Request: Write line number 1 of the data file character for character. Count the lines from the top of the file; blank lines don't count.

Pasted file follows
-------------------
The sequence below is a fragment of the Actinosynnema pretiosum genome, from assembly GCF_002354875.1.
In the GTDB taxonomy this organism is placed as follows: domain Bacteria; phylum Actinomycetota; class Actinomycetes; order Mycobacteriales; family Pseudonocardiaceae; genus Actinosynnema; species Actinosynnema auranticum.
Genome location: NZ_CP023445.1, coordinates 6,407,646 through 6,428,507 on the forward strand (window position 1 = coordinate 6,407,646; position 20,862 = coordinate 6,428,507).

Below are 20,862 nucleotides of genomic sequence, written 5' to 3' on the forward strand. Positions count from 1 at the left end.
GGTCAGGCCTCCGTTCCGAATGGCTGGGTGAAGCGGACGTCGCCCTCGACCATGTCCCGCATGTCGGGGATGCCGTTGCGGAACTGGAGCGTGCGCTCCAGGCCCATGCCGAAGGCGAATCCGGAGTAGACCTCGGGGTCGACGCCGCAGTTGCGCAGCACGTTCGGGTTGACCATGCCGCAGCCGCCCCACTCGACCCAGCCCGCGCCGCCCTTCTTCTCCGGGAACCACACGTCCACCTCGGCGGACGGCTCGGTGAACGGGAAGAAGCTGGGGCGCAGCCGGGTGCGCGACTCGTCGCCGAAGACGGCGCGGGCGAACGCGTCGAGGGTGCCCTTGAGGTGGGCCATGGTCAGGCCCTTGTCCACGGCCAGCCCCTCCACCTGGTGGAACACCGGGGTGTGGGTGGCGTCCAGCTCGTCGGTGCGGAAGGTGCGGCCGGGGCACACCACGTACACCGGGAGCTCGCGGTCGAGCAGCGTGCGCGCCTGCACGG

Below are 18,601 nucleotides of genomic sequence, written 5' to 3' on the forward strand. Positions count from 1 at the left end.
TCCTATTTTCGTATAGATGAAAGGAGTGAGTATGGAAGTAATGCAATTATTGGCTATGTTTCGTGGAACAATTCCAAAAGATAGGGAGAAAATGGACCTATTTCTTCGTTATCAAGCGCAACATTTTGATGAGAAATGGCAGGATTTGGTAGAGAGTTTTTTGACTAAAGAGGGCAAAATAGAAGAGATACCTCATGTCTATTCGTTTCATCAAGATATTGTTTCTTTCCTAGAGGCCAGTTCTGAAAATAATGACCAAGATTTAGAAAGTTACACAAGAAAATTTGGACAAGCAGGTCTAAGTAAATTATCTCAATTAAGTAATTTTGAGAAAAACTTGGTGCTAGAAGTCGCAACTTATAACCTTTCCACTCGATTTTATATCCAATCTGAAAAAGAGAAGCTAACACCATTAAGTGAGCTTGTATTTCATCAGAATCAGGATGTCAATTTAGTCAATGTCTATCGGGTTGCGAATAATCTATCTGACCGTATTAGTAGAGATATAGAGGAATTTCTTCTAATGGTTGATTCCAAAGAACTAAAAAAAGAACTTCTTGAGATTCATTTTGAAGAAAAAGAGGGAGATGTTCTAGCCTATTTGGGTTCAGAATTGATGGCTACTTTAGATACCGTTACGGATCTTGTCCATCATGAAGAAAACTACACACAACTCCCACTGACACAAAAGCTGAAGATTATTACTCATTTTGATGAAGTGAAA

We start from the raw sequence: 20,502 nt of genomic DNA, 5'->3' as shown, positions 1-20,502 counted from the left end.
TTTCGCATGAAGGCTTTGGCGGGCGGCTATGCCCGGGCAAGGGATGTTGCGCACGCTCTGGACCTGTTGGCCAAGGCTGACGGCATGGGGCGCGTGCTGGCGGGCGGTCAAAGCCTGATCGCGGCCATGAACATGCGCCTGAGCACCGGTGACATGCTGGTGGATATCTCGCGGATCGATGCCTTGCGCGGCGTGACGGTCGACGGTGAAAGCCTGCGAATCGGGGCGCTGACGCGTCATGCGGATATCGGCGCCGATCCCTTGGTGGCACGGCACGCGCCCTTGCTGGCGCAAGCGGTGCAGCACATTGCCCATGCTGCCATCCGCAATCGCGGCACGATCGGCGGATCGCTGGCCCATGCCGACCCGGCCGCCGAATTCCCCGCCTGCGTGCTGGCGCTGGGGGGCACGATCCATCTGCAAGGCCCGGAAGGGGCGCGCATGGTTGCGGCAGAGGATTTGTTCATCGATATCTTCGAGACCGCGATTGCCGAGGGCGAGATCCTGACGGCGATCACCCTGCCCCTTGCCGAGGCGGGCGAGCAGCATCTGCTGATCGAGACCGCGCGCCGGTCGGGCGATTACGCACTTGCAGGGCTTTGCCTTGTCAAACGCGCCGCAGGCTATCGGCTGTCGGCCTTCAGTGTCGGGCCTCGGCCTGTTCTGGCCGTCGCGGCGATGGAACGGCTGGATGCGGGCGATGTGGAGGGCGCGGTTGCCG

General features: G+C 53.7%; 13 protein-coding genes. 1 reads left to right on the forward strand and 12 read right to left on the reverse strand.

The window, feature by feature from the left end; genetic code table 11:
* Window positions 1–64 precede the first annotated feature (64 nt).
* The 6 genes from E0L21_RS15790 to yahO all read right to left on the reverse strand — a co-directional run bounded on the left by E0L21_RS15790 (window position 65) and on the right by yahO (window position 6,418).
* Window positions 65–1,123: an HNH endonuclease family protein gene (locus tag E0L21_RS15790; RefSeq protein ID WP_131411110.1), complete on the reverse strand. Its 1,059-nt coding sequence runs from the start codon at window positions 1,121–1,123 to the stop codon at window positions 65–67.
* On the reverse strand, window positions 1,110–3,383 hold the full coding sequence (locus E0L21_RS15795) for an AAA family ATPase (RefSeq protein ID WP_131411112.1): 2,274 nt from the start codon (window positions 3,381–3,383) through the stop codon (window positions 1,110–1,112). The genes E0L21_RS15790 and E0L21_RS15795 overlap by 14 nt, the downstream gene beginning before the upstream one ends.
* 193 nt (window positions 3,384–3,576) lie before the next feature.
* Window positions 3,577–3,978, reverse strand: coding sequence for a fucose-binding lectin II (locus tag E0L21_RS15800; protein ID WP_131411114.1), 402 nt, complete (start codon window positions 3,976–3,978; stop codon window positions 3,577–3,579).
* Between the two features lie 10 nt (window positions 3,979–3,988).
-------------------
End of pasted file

The sequence below is a fragment of the Actinosynnema pretiosum genome, from assembly GCF_002354875.1.